Everyone says that they will get their comeuppance or that being them is punishment enough.

Do you know what’s not comforting? That.

This isn’t the first or worst thing that’s been done to me. But it continues to hurt because it seems like a reminder that shitty people can just go on being shitty and their punishment is just…being themselves?

Unlike when I was a child, this time I had a voice. I was able to speak up for myself. And I tried to do it adulting style. I tried to do the right thing and go through the proper channels. And in the end, they won. Or so it feels.

I know that holding on to hurt isn’t helping me. In this case, it’s basically like I’ve quit my job and yet I’m still working there for free. 

Kesha’s Praying has been on my playlist this week. I want to get to a place where I can let it go and just hope that their soul is changing, instead of hoping they get what’s theirs. It’s hard when you’ve been hurt so deeply so many times.

Do you know what I mean? Is this something you’ve experienced? How do you quit? How do you quit the toxic people and then quit the hurt? Any adulters out there who can share their wisdom?

12 thoughts on “My Story: I Quit But I Didn’t

  1. Urgh. I hate it when HR are that rubbish.

    Shitty bosses are shitty, but HR should have been there to help you too! I once had a nightmare boss who was even worse than Mr Potbelly. It was a Mr Potbelly who would make obscene comments, try to touch me and once he engineered it so I’d walk in to see him wanking off (*cue serious vomit*) I had to find a new job and leave asap because the HR at that organisation was so shit, I knew they wouldn’t support me if I called him out.

    I wish some HR folks would understand that sometimes staff really do need protection from shitty bosses.

    Liked by 1 person

    1. OMGGGG… that is so gross…and disturbing…ugh… Has HR changed it’s meaning these days…? aren’t they like suppose to be like the mediator between the employee and employer… but they are basically employees too huh…go figure… ugh…

      Liked by 1 person

      1. I think it works best if you think of them working on behalf of the employer (rather than the employee.)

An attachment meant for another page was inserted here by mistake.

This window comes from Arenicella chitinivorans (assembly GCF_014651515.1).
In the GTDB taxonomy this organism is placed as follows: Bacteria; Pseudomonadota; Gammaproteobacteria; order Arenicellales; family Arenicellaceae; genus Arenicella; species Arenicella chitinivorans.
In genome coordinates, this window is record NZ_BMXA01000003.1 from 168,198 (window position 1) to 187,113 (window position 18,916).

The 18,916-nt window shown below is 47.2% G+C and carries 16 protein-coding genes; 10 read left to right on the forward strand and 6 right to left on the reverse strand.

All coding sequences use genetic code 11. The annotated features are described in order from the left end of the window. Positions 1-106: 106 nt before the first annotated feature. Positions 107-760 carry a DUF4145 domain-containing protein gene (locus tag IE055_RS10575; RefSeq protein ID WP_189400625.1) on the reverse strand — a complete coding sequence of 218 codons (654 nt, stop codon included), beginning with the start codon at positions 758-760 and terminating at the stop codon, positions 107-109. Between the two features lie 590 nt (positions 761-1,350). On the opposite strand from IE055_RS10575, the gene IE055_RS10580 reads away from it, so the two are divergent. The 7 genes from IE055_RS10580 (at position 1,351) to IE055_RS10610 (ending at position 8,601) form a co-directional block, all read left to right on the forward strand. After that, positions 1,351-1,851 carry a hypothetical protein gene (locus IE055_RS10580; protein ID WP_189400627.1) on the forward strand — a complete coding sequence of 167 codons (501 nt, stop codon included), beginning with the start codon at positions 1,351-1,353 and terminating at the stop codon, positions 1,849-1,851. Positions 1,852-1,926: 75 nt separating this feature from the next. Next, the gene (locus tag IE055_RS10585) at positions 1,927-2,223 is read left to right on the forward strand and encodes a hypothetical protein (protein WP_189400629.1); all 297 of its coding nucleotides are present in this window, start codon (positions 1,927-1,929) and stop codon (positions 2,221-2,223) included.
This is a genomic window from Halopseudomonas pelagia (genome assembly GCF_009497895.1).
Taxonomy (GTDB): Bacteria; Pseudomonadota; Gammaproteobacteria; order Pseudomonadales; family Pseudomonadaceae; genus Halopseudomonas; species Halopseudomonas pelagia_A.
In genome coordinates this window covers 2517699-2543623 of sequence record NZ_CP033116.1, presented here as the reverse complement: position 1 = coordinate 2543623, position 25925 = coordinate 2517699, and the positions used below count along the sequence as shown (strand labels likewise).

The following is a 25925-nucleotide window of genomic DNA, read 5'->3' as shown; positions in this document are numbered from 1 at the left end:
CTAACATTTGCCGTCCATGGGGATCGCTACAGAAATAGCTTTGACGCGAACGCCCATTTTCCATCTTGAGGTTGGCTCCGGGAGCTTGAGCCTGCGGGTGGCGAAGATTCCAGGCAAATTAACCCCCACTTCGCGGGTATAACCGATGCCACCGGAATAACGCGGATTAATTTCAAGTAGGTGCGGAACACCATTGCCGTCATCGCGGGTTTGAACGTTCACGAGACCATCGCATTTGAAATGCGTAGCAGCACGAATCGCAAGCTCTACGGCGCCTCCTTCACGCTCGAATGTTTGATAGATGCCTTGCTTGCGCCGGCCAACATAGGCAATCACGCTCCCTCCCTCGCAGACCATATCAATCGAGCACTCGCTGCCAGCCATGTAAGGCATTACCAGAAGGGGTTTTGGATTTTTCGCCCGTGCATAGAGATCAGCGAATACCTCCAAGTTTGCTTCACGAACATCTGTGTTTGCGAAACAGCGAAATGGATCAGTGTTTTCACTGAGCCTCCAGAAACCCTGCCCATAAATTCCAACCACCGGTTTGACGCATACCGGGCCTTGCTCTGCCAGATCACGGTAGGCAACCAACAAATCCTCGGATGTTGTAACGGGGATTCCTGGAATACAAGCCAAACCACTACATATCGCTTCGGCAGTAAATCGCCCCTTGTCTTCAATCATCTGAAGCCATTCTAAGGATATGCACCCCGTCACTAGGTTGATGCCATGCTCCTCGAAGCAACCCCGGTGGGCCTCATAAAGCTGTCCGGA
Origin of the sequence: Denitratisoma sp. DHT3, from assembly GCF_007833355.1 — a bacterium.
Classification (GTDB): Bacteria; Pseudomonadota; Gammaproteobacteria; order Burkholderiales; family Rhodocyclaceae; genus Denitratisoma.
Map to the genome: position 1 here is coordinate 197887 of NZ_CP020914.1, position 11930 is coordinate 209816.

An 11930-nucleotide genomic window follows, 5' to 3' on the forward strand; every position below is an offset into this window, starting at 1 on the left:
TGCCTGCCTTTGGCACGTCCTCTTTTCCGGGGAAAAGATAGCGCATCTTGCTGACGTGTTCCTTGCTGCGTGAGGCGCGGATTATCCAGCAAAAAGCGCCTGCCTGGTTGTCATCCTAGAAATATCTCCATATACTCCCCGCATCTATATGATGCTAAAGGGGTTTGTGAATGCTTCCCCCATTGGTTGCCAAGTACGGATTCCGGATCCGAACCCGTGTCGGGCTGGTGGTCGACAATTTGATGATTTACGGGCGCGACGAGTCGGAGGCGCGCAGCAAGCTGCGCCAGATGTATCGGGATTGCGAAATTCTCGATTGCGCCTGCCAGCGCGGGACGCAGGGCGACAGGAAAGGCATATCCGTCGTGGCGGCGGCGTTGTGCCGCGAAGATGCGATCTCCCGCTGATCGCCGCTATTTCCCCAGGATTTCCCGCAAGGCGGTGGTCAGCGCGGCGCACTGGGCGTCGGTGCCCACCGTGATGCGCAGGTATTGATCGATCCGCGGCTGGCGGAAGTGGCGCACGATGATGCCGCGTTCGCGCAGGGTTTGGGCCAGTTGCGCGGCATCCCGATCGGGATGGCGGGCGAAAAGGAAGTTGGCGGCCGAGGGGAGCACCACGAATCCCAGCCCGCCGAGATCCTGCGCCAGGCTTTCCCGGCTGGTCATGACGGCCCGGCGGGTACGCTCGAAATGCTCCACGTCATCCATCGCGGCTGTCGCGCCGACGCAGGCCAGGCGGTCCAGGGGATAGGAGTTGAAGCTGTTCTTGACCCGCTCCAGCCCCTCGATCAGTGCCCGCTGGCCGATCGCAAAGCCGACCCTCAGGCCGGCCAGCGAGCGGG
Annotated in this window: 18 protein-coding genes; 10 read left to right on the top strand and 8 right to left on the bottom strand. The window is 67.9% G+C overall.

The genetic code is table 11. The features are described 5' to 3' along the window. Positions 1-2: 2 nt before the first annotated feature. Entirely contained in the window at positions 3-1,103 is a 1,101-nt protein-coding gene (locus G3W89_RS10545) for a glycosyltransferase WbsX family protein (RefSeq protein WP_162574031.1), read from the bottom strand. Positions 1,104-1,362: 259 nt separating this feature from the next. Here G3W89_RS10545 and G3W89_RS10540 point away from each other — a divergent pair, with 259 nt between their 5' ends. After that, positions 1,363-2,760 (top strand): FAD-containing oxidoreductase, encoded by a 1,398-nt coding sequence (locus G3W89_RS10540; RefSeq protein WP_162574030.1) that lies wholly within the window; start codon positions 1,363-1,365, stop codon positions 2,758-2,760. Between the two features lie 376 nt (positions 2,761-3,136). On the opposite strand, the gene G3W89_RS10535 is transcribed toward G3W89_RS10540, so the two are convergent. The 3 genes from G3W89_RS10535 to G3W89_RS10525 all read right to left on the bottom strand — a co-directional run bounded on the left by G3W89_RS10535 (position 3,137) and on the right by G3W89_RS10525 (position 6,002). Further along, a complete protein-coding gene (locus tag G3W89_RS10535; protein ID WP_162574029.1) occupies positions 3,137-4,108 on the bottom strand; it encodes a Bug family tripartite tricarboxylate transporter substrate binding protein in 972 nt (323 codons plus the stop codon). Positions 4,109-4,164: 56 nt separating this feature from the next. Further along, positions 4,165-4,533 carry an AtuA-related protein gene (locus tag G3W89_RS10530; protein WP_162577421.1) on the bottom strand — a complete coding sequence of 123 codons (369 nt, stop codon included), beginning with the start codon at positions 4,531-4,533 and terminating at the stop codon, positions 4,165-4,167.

I guess that makes sense when you think who pays their wages…

        Liked by 1 person

      2. Josy, I think my comment didn’t show up as a reply for some reason and I commented on my own blog (LOL). Just want to say thank you for sharing and OMG I’M SO SORRY THAT’S AWFUL. He should be out of a job. Disgusting.

        Liked by 1 person

  2. WOWWWWWWWWWWWWWWWWWWWWWWWWWW. That’s some serious Louis CK craziness right there. So sorry you had to go through that! Disgusting. Hope you found a job that was wayyyy better. And I REALLY hope that guy gets caught one day. And worse.

    Liked by 1 person

  3. That is just awful…I’d have to kiss that good bye… I might have caught a case… that kind of thing is absolutely not acceptable… and the thing is they know this… and they figure you don’t have a choice because you have to eat… bills need to be paid… well fuck you… Ill survive…!

    Liked by 1 person

  4. This was me three months ago!! Granted I wasn’t in my job nearly as long, I made it until 1 year and 6 months and it all became too much. Similarly the job, environment and people started out amazingly. I loved my job, I was excited to get there every morning and loved the team dynamic. And then our only other team member left and it was just my manager, the intern and I; and so I became the scapegoat. And he slowly revealed himself as a massive misogynist. The stress and anxiety of it all made me physically unwell. Handing in my notice was scary but undeniably empowering, even if I had to google how to write a resignation letter. 3 months down the line people tell me I look happier and no longer grey in the face. They replaced me with the old intern showing just how little respect they had for my work. Best decision I ever made 🙂

    PS HR was no help for me either. I ripped my manager to shreds in the exit interview, they probably shouldn’t have used mine to train a hr new person. The looks on her face, I will never stop laughing internally.